- Compliance with former 6 NYCRR 360-2.13(i) - Foundation Analysis. The Applicant will need to identify the material specifications for judging the competency of the subgrade surface; the extent of any additional excavation below subgrade surface which will be performed for removal of unacceptable soils; and any actions to be taken for preparing the subgrade surface for construction of the liner system. Of importance are the geotechnical characteristics of the subgrade surface after preparation for laying of the liner system is completed.
As stated in my June 21, 1993 decision, the Applicant will need to better characterize the subsurface immediately below the footprint and to better verify the depth to bedrock. Additional information may be gathered by the placement of borings or completion of monitoring wells at locations identified in the Environmental Monitoring Plan or by other geophysical means. Based upon the clarification of the subgrade surface preparation, a new settlement analysis must be performed for the life of the monofill.
- Compliance with former 6 NYCRR 360-2.14(b)(1)(iii) - Liner System. The Applicant will need to demonstrate compliance with the above provision which relates to ensuring integrity of the liner system from the pressure that is exerted by the water entering the leachate collection system. The Applicant will need to redo the computerized water balance calculations (the "HELP" analysis). The input parameters for that analysis will need to be clearly stated. If the Applicant is going to include less than the total amount of all runoff (as was suggested in proposed special permit condition no. 44), it must demonstrate the feasibility of separating the flows that will not require treatment.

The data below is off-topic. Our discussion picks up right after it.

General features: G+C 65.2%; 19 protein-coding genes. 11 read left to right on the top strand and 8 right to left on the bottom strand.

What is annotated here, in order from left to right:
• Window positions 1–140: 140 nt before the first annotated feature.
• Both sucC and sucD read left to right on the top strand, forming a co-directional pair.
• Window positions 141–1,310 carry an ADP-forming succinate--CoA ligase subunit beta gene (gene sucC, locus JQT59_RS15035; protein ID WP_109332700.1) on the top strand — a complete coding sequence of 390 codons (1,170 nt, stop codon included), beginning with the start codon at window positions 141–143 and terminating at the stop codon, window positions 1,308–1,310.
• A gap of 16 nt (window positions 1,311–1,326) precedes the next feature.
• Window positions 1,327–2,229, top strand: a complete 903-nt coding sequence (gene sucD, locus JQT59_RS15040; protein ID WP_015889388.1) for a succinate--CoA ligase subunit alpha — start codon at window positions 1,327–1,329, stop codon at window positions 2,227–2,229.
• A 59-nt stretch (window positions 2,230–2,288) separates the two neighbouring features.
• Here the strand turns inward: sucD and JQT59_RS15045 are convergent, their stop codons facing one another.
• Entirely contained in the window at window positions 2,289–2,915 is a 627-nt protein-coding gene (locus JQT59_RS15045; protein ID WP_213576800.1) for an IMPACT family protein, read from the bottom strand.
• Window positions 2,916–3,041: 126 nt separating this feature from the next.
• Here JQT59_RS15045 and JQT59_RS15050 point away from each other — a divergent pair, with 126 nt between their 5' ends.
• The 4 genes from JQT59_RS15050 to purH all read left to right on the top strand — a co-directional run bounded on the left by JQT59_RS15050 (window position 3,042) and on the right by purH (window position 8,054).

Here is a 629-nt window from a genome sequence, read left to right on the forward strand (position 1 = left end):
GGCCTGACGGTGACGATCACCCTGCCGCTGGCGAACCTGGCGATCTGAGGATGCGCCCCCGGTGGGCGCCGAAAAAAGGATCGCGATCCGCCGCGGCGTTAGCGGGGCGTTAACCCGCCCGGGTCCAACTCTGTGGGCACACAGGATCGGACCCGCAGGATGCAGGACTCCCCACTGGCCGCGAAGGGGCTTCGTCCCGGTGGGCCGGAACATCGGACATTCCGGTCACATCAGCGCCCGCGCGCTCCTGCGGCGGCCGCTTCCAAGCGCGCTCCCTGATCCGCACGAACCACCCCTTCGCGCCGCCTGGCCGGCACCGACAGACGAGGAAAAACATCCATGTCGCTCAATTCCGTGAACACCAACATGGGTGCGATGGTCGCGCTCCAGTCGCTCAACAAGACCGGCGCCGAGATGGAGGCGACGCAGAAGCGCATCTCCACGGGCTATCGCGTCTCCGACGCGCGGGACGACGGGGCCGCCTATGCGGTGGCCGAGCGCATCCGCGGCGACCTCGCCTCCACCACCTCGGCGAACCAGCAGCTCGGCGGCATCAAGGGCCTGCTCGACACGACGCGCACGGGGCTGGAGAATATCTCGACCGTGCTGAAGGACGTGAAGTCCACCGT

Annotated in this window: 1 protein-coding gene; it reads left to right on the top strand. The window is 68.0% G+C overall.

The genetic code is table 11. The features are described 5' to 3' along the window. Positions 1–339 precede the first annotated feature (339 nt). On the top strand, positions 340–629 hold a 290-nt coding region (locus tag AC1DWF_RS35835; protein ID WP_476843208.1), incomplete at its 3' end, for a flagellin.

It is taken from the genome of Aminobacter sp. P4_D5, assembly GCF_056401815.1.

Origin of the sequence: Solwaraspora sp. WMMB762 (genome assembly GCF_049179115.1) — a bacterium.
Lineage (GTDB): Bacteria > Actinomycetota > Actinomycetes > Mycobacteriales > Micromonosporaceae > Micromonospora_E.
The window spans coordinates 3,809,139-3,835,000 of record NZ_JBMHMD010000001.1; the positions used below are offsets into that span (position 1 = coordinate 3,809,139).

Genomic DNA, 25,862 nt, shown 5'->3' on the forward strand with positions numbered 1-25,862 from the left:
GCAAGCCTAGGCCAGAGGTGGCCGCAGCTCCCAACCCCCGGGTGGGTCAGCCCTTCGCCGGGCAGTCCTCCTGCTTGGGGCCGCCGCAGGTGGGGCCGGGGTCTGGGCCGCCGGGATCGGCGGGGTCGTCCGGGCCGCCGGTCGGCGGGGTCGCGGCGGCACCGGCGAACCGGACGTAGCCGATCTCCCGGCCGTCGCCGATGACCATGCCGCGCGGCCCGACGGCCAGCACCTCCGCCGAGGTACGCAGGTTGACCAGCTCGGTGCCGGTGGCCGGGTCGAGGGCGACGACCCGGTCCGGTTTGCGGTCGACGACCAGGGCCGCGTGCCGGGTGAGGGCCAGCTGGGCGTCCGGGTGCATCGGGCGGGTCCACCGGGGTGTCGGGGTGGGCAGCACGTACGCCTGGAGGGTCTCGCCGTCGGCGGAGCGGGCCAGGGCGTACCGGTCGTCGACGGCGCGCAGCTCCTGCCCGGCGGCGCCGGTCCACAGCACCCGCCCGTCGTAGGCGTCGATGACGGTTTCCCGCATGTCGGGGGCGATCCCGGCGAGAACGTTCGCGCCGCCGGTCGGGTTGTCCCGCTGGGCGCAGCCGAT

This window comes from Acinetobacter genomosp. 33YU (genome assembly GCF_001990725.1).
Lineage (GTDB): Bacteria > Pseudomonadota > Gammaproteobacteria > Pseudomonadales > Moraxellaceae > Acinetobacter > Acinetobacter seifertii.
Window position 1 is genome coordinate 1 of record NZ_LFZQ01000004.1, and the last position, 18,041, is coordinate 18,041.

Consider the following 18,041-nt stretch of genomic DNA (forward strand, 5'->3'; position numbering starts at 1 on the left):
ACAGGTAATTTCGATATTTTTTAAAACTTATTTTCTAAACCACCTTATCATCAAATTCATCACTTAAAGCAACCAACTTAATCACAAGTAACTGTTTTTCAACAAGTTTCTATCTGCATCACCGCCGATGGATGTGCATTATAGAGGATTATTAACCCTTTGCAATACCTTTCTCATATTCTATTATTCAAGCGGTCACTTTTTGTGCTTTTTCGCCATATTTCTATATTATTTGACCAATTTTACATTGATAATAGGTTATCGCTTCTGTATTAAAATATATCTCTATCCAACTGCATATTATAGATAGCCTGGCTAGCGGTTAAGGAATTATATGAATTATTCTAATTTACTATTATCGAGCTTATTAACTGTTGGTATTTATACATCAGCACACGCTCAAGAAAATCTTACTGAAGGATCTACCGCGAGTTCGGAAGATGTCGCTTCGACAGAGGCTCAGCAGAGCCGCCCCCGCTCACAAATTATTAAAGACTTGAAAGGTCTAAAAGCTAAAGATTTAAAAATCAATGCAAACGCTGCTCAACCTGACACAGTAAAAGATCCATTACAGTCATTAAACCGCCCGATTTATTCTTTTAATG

- Soil testing and soil materials. The Applicant was unable to demonstrate that the site contained sufficient materials to meet all cover, berm and liner system requirements. Therefore, to satisfy the requirements of the SEQRA, it will need to provide an analysis of the impacts of expanding the mined area or, in the alternative, of the traffic impacts of importing off-site materials.
Before the hearing can be resumed, the Applicant will need to provide a clear statement of its proposal, highlighting any changes being made in response to the Decision and this Ruling. Submittals on the five areas detailed above will be needed to supplement the supporting documentation for the proposal. The Applicant will also need to include in its submittals the additional information regarding compliance with the operating requirements for the newly promulgated solid waste regulations [see 6 NYCRR 360-1.7(a)(3)(vi)].
All of the above information shall be provided to the Department Staff with copies to the other parties. When the Staff finds that the submittals are adequate to be reviewed in the public hearing, it shall prepare an amended draft permit which will be circulated to the parties prior to the reconvened adjudicatory hearing.
The reconvened adjudicatory hearing will address the five issues discussed above. In addition, the ALJ shall provide the parties with an opportunity to raise additional issues. Any such issues shall be limited to (1) compliance with any new operational requirements contained in the revised 6 NYCRR Part 360, namely 6 NYCRR 360-1.14 and 2.17; (2) any changes to the Applicant's proposal; and (3) any changes in the draft permit, except those changes directed in this Ruling as a result of the prior adjudication.
Since the hearing will be remanded, it is necessary to rescind my determination accepting the final environmental impact statement and the findings that were made pursuant to the SEQRA. Staff is directed to provide public notice of these rescissions.
I find that there is no basis to recuse ALJ DuBois from this proceeding. ALJ DuBois has acted in a completely professional manner and has not demonstrated any bias against the Applicant. Her rulings and recommendations are based solely on a careful review of the record and her analysis. The fact that some of these rulings and recommendations are unfavorable to the Applicant does not constitute bias. Moreover, I find no justification to conclude that she would not be completely objective in a remanded hearing.
The Decision issued in this matter is superseded by this Ruling. The Ruling shall be retroactive to the time of the Decision. This proceeding is remanded to ALJ DuBois for further hearings consistent with this Ruling.
IN WITNESS WHEREOF, the Department of Environmental Conservation has caused this Ruling to be signed and issued and has filed the same with all maps, plans, reports, and other papers relating thereto in its office in the County of Albany, New York this 18th day of November, 1993.
DEPARTMENT OF ENVIRONMENTAL CONSERVATION
THOMAS C. JORLING, COMMISSIONER